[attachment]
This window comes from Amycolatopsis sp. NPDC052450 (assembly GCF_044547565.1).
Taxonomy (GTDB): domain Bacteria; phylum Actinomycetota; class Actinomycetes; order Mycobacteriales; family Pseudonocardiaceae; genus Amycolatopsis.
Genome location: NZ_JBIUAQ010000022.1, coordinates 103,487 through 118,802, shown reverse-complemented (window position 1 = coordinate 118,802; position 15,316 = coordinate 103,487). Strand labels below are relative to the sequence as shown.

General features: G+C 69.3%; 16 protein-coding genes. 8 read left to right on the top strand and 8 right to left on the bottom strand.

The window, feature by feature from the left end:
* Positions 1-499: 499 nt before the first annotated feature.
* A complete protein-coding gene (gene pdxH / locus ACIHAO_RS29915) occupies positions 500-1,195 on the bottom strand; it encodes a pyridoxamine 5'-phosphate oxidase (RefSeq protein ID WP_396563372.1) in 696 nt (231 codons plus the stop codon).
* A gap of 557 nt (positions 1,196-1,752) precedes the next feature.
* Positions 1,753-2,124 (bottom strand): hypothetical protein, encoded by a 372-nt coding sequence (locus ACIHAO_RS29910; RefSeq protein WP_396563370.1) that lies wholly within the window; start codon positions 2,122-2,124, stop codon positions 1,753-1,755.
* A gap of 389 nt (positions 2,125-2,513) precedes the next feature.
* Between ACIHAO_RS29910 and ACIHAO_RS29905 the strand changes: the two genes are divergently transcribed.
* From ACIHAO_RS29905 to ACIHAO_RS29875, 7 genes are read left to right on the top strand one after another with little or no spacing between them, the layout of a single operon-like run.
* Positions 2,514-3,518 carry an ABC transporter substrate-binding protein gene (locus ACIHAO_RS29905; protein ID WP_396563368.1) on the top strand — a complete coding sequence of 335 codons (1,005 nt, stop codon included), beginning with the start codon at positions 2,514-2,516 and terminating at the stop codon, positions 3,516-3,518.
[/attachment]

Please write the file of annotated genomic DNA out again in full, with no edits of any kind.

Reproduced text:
This window comes from Amycolatopsis sp. NPDC052450 (assembly GCF_044547565.1).
Taxonomy (GTDB): domain Bacteria; phylum Actinomycetota; class Actinomycetes; order Mycobacteriales; family Pseudonocardiaceae; genus Amycolatopsis.
Genome location: NZ_JBIUAQ010000022.1, coordinates 103,487 through 118,802, shown reverse-complemented (window position 1 = coordinate 118,802; position 15,316 = coordinate 103,487). Strand labels below are relative to the sequence as shown.

General features: G+C 69.3%; 16 protein-coding genes. 8 read left to right on the top strand and 8 right to left on the bottom strand.

The window, feature by feature from the left end:
* Positions 1-499: 499 nt before the first annotated feature.
* A complete protein-coding gene (gene pdxH / locus ACIHAO_RS29915) occupies positions 500-1,195 on the bottom strand; it encodes a pyridoxamine 5'-phosphate oxidase (RefSeq protein ID WP_396563372.1) in 696 nt (231 codons plus the stop codon).
* A gap of 557 nt (positions 1,196-1,752) precedes the next feature.
* Positions 1,753-2,124 (bottom strand): hypothetical protein, encoded by a 372-nt coding sequence (locus ACIHAO_RS29910; RefSeq protein WP_396563370.1) that lies wholly within the window; start codon positions 2,122-2,124, stop codon positions 1,753-1,755.
* A gap of 389 nt (positions 2,125-2,513) precedes the next feature.
* Between ACIHAO_RS29910 and ACIHAO_RS29905 the strand changes: the two genes are divergently transcribed.
* From ACIHAO_RS29905 to ACIHAO_RS29875, 7 genes are read left to right on the top strand one after another with little or no spacing between them, the layout of a single operon-like run.
* Positions 2,514-3,518 carry an ABC transporter substrate-binding protein gene (locus ACIHAO_RS29905; protein ID WP_396563368.1) on the top strand — a complete coding sequence of 335 codons (1,005 nt, stop codon included), beginning with the start codon at positions 2,514-2,516 and terminating at the stop codon, positions 3,516-3,518.